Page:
Over at It's a Crime!, Andrew Taylor, author of the Lydmouth series, gives us his recommendations for Christmas books (be forewarned, some of them are pretty grim!) Other authors also weigh in, including Matt Beynon Rees, Zoe Sharp and Martin Edwards (I must read Peter Lovesey's The Secret Hangman!).
At Books to the Ceiling, the very well-read Roberta Rood gives us her Best of 2007, a two-part list (thanks to her, I now have a much longer list of books to read).
Writer Louise Penny (Still Life, A Fatal Grace and, soon to come to the U.S., The Cruellest Month, has a lovely blog in addition to her Web site. Life at her country home sounds almost as idyllic as Three Pines!
Our roundup has to include Carnival of the Crime Minds, which is making its way around the world with guest bloggers.
And, finally, don't miss In For Questioning, a great blog that provides podcasts of mystery authors and others involved in the book world, including Maddy Van Hertbruggen, founder of 4 Mystery Addicts, an online discussion group with about 993 members (at last count). Maddy tells us which fictional character she'd be afraid of running into on the street.
Sunday, December 16, 2007
A Fatal Grace by Louise Penny
Setting: Three Pines, Canada
Protagonist: Insp. Armand Gamache
CC de Poitiers, the villain in the tiny fictional town of Three Pines, is electrocuted at a Christmas curling competition. Suspects abound, and in addition to the central mystery, there are other smaller mysteries surrounding the plot, including one that may impact Gamache's career. This novel is set around Christmastime, and it was just wonderful to read it in the last days of 2007. A great way to end the year.
Naked to the Hangman by Andrew Taylor
Setting: Lydmouth, Wales
Protagonists: Det. Richard Thornhill and journalist Jill Francis
This is the eighth in Taylor's Lydmouth series (one of my favorites). This one takes a different turn, going back to Thornhill's past as an officer in Palestine. His actions then haunt him now, as a fellow officer appears in Lydmouth. We don't get too much of the storyline between Thornhill and Francis, but still an excellent (as always) book in the series.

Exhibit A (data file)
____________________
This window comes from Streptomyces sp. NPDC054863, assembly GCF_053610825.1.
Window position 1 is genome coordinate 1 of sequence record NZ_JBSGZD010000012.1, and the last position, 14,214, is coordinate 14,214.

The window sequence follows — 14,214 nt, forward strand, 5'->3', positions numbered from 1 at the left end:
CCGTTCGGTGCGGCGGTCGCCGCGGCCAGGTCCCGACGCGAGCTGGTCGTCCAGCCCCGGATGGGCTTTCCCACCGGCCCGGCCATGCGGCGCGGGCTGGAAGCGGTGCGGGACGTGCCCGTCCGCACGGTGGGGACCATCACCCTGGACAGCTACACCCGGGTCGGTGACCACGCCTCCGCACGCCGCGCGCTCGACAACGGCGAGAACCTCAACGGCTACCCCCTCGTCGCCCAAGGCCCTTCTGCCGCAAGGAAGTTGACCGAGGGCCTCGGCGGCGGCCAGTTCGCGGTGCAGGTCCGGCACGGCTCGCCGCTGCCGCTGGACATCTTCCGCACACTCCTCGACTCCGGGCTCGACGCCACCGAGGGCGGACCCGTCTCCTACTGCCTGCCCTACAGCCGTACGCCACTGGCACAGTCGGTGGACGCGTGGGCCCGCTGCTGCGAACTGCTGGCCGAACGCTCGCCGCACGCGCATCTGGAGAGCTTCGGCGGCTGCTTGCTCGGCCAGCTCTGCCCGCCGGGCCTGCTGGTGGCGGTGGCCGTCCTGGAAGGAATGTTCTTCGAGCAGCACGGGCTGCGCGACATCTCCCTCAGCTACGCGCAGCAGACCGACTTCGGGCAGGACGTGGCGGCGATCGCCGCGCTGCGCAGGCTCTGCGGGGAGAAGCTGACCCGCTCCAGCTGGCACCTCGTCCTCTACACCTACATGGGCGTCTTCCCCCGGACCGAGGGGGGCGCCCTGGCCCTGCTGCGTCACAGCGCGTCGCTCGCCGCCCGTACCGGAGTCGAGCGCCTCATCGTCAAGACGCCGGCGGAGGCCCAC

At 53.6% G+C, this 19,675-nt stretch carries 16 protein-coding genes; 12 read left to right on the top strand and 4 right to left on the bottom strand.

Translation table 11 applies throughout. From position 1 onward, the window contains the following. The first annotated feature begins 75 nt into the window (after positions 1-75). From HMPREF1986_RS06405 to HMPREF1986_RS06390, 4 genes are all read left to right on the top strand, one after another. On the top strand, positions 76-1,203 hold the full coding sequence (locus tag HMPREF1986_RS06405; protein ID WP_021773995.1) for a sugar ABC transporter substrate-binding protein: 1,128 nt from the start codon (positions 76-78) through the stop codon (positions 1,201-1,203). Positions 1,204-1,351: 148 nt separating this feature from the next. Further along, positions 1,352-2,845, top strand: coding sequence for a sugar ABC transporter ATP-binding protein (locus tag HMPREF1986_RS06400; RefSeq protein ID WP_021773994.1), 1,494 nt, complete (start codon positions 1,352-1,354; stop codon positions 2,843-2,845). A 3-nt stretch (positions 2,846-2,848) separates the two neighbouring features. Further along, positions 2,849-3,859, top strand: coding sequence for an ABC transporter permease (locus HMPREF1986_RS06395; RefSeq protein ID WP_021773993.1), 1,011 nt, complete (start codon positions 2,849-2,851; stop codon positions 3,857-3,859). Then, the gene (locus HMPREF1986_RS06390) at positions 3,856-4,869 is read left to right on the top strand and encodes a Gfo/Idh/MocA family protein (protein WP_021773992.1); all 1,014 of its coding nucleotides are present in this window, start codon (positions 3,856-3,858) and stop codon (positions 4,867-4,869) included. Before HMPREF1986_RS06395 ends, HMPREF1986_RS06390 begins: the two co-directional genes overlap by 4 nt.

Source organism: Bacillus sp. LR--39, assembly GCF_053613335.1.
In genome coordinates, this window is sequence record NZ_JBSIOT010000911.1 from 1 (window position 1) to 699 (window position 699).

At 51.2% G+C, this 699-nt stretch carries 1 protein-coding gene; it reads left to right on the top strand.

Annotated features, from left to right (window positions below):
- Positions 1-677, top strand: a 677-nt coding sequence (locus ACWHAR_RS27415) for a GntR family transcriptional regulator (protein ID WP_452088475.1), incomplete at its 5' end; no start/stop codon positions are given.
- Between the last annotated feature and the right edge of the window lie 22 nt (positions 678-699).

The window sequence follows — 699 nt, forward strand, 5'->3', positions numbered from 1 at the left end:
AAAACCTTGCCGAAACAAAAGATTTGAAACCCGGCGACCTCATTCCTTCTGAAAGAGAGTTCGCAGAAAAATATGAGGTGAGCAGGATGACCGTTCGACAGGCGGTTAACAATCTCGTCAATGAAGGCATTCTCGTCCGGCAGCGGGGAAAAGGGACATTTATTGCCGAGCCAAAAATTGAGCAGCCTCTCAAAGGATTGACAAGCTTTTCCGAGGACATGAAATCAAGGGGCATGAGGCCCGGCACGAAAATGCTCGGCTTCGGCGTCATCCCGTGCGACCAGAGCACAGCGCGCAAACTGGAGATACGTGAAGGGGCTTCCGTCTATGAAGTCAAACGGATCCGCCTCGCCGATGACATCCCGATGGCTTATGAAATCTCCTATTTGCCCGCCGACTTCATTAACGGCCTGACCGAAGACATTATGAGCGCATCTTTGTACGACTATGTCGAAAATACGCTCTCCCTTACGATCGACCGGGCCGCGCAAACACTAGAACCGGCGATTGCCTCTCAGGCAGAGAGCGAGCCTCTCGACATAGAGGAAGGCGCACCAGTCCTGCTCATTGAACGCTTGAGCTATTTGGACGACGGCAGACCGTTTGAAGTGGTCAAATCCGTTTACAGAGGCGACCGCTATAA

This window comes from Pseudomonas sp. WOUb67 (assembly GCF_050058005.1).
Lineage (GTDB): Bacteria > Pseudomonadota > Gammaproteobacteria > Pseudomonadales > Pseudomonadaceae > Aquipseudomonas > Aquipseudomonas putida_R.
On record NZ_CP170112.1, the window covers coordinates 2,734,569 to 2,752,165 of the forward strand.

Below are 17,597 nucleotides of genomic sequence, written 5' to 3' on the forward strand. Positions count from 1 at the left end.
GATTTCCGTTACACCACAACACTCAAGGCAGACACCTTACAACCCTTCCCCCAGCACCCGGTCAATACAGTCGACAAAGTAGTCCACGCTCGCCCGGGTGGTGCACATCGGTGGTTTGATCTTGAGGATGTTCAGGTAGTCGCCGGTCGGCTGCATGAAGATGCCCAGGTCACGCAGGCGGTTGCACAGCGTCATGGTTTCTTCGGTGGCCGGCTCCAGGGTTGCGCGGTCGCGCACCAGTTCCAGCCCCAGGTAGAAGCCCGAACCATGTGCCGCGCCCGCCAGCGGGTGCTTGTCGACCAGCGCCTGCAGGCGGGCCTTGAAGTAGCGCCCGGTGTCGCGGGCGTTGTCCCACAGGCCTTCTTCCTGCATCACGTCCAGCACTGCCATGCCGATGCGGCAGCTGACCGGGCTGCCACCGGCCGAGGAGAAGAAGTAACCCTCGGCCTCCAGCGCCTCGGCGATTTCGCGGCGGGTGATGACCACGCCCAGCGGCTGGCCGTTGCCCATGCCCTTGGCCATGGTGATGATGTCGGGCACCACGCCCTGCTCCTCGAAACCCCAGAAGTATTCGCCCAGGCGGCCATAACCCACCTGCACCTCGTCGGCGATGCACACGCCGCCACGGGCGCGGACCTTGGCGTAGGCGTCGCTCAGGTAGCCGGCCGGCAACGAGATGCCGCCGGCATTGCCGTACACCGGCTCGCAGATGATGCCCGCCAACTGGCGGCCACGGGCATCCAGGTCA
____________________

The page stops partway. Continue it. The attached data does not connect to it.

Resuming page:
Sanibel Flats by Randy Wayne White (first in series)
The Heat Islands by Randy Wayne White (second in series)
Protagonist: Marion "Doc" Ford
Setting: Sanibel Island, Florida
Rating: 3.5, 3.7
Read these books for their wonderful portrayal of Florida, a Florida that is fast disappearing. White's description of a fast-moving thunderstorm over open waters is reason enough to read The Heat Islands. The plots are OK and the characters a bit skimpy or cardboard-like, but I still have high hopes for this series (which I hope to continue reading).
Fleshmarket Alley by Ian Rankin
Protagonist: Rebus and Siobhan
I was blown away by the early Rankin books; this one failed to capture me. Maybe I like Rebus too much for him to share the page with Siobhan. Still, it's interesting to see Rankin weave a greater plot out of a small, mundane thing. In Edinburgh, I visited the real Fleshmarket Close (Alley for us Americans). Apparently, Rankin was none too happy with the American name change of his book.
The Book Thief by Marcus Zusak (on audio)
Protagonist: Liesel Meminger
Setting: Nazi Germany
This is a Young Adult book, but so many Older Adults recommended (and raved) over it, that I sought it out. When Death comes to take Liesel Meminger's brother, he finds himself drawn to Liesel's life, especially after she steals her first book at the gravesite, "The Grave Digger's Handbook." Liesel can't read yet, but her kind foster father soon teaches her how to read, and she never looks back. A touching story, with beautiful prose.
Two Way Split by Allan Guthrie
Protagonist: Robin Greaves
Guthrie's been swept up with the newest of the "tartan noir" writers (although, isn't all Scottish crime fiction pretty much gothic or noir?). Robin is an armed robber who thinks his wife is sleeping with his partner in crime. Oh yeah, and Robin is also schizophrenic and has stopped taking his medication. Noir is not my cup of tea, but this character was so different that I was hooked until the end.
The Virgin of Small Plains by Nancy Pickard
Protagonist: Cast of characters
Setting: Small Plains, Kansas
On a winter night, a teenage girl is found dead in the snow. It seems no one knows who she was, but the townspeople bury her and come to revere her, as it's believed that she performs miracles. But 17 years later, long-ago secrets start to surface. Turns out plenty of people knew who she was. Despite some very nicely written scenes, this novel was disappointing. While the cover touts a "novel of suspense," there was little mystery in it, the characters' actions didn't always seem plausible and there was just a tad too much of the Harlequin-romance-plotting in it for me.
Catch Me When I Fall by Nicci French (on audio)
Protagonist: Holly Krauss
Holly, who is manic depressive, is a woman out of control, sleeping with a man not her husband, gambling (and losing 11,000 pounds). The first part of the book is told through Holly's eyes and we feel sympathetic for her, as she is stalked by Rees (the man she slept with) and by loan sharks. Then the point of view changes to Meg, her friend and business partner, after Holly attempts suicide (a bit confusing, as I feel asleep with the iPod in my ear). From there, the book picks up, and turns into a thriller. All is not what it seems, especially after a second suicide attempt. I'd heard a lot about this husband-and-wife writing duo that goes by one name, and I hope to read more of their books. This one, though, by all consensus, seems to be a weak spot among their works.
4.0: Pretty good
3.0: Mediocre to good
2.0: Pretty Bad
DNF: Did not finish